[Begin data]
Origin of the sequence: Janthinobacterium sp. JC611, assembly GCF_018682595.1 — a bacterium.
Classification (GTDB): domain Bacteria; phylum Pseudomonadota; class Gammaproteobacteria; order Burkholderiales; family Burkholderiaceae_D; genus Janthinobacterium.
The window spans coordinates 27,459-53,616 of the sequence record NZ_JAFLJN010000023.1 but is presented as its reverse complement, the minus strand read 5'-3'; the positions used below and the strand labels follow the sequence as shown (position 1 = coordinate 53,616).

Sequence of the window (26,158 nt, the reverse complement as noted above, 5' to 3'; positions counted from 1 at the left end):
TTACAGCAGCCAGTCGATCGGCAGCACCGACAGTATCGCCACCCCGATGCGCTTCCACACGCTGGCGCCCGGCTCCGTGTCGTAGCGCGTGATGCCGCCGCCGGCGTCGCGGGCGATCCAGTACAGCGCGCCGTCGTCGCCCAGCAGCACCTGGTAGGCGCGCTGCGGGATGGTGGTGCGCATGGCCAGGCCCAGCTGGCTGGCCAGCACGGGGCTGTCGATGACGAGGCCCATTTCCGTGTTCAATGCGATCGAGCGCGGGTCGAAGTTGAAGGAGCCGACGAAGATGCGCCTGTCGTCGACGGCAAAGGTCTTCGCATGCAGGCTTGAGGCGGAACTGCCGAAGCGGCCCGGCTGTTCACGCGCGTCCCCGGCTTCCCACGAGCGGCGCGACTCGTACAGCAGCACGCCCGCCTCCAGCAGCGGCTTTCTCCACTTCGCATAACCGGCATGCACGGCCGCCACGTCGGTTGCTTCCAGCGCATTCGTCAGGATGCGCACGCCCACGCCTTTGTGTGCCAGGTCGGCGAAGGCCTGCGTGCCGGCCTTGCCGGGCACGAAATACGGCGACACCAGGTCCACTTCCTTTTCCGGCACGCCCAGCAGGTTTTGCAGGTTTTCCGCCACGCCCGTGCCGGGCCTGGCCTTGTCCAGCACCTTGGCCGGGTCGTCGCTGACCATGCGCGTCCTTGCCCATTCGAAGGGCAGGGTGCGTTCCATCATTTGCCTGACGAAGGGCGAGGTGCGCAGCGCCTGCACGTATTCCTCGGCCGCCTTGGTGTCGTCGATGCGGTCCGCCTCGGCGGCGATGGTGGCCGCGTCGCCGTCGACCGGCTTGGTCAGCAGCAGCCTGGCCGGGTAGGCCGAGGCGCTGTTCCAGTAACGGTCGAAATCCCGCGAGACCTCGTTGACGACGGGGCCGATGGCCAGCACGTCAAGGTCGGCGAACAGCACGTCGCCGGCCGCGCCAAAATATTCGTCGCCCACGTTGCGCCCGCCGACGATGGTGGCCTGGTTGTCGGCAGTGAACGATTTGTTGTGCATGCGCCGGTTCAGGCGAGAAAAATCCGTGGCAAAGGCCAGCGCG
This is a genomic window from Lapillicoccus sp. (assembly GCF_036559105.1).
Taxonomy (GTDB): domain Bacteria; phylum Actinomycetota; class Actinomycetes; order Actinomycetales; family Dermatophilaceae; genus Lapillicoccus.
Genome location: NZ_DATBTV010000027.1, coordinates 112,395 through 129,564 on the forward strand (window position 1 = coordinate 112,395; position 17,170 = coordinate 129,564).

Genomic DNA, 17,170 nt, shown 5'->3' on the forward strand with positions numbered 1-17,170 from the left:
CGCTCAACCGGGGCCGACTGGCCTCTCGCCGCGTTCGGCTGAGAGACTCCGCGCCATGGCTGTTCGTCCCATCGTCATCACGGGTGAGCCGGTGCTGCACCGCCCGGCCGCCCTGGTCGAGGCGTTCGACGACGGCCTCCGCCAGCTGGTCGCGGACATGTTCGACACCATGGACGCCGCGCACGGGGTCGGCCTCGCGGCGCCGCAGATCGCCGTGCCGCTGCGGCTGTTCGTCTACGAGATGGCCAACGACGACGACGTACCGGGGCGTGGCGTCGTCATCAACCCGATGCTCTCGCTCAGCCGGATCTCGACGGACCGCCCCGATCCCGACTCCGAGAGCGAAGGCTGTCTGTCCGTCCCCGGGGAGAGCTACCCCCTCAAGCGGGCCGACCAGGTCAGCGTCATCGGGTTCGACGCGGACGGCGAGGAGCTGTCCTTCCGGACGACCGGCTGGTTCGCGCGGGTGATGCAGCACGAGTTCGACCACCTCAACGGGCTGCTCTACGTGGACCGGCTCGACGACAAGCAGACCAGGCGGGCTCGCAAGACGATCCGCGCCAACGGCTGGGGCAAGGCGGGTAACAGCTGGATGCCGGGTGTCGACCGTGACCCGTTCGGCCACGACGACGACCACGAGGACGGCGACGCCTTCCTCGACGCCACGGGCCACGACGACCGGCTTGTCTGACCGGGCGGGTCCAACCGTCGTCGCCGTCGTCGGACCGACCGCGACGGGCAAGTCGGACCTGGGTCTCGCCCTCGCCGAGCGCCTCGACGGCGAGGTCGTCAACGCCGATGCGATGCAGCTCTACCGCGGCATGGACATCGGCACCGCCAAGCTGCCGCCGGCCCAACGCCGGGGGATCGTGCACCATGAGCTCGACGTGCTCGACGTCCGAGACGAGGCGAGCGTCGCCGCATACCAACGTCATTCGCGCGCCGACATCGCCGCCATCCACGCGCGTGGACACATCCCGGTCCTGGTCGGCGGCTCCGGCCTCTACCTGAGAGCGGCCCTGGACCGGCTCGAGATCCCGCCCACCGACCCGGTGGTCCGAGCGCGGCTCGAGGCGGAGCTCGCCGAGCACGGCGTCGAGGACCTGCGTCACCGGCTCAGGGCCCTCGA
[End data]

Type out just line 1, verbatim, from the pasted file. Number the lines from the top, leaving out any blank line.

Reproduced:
Origin of the sequence: Janthinobacterium sp. JC611, assembly GCF_018682595.1 — a bacterium.